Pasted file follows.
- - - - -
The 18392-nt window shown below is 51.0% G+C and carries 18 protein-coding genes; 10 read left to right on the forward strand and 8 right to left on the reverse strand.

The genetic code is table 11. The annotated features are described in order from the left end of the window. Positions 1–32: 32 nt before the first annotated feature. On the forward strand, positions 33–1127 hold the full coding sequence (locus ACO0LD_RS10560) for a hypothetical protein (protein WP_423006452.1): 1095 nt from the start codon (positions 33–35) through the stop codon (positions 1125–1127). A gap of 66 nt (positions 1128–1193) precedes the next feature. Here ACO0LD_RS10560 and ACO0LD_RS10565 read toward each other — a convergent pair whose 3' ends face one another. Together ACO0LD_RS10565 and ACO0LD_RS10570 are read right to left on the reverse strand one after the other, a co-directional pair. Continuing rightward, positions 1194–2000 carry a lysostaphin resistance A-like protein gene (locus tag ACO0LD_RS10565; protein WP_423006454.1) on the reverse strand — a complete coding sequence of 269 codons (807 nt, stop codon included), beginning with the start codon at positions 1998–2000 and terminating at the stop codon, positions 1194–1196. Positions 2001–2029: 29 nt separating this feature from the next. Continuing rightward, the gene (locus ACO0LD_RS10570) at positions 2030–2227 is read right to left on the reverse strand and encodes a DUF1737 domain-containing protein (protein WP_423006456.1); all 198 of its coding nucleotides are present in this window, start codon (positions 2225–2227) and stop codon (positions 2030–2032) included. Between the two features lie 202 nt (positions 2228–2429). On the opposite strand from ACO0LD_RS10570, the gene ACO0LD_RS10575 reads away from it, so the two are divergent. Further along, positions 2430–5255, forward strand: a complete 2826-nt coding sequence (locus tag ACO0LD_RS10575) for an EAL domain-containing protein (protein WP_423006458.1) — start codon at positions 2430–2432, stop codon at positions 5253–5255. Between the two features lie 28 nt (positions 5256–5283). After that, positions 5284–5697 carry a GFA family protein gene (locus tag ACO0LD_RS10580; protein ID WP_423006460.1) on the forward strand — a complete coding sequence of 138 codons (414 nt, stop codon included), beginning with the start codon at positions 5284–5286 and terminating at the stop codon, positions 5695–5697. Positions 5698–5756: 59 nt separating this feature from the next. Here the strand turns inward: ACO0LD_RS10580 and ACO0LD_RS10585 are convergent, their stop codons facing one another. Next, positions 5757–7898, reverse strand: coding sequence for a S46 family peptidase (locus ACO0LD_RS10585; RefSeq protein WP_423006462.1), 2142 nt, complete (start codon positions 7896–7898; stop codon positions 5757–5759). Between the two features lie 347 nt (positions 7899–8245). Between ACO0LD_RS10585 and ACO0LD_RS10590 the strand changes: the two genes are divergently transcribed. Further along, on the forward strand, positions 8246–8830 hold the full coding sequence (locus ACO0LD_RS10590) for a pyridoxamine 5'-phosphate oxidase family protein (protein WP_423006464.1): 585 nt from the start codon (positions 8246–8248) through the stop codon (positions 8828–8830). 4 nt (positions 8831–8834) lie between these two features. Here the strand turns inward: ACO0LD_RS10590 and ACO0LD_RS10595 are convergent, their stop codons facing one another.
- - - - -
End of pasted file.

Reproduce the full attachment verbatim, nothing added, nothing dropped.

The 18392-nt window shown below is 51.0% G+C and carries 18 protein-coding genes; 10 read left to right on the forward strand and 8 right to left on the reverse strand.

The genetic code is table 11. The annotated features are described in order from the left end of the window. Positions 1–32: 32 nt before the first annotated feature. On the forward strand, positions 33–1127 hold the full coding sequence (locus ACO0LD_RS10560) for a hypothetical protein (protein WP_423006452.1): 1095 nt from the start codon (positions 33–35) through the stop codon (positions 1125–1127). A gap of 66 nt (positions 1128–1193) precedes the next feature. Here ACO0LD_RS10560 and ACO0LD_RS10565 read toward each other — a convergent pair whose 3' ends face one another. Together ACO0LD_RS10565 and ACO0LD_RS10570 are read right to left on the reverse strand one after the other, a co-directional pair. Continuing rightward, positions 1194–2000 carry a lysostaphin resistance A-like protein gene (locus tag ACO0LD_RS10565; protein WP_423006454.1) on the reverse strand — a complete coding sequence of 269 codons (807 nt, stop codon included), beginning with the start codon at positions 1998–2000 and terminating at the stop codon, positions 1194–1196. Positions 2001–2029: 29 nt separating this feature from the next. Continuing rightward, the gene (locus ACO0LD_RS10570) at positions 2030–2227 is read right to left on the reverse strand and encodes a DUF1737 domain-containing protein (protein WP_423006456.1); all 198 of its coding nucleotides are present in this window, start codon (positions 2225–2227) and stop codon (positions 2030–2032) included. Between the two features lie 202 nt (positions 2228–2429). On the opposite strand from ACO0LD_RS10570, the gene ACO0LD_RS10575 reads away from it, so the two are divergent. Further along, positions 2430–5255, forward strand: a complete 2826-nt coding sequence (locus tag ACO0LD_RS10575) for an EAL domain-containing protein (protein WP_423006458.1) — start codon at positions 2430–2432, stop codon at positions 5253–5255. Between the two features lie 28 nt (positions 5256–5283). After that, positions 5284–5697 carry a GFA family protein gene (locus tag ACO0LD_RS10580; protein ID WP_423006460.1) on the forward strand — a complete coding sequence of 138 codons (414 nt, stop codon included), beginning with the start codon at positions 5284–5286 and terminating at the stop codon, positions 5695–5697. Positions 5698–5756: 59 nt separating this feature from the next. Here the strand turns inward: ACO0LD_RS10580 and ACO0LD_RS10585 are convergent, their stop codons facing one another. Next, positions 5757–7898, reverse strand: coding sequence for a S46 family peptidase (locus ACO0LD_RS10585; RefSeq protein WP_423006462.1), 2142 nt, complete (start codon positions 7896–7898; stop codon positions 5757–5759). Between the two features lie 347 nt (positions 7899–8245). Between ACO0LD_RS10585 and ACO0LD_RS10590 the strand changes: the two genes are divergently transcribed. Further along, on the forward strand, positions 8246–8830 hold the full coding sequence (locus ACO0LD_RS10590) for a pyridoxamine 5'-phosphate oxidase family protein (protein WP_423006464.1): 585 nt from the start codon (positions 8246–8248) through the stop codon (positions 8828–8830). 4 nt (positions 8831–8834) lie between these two features. Here the strand turns inward: ACO0LD_RS10590 and ACO0LD_RS10595 are convergent, their stop codons facing one another.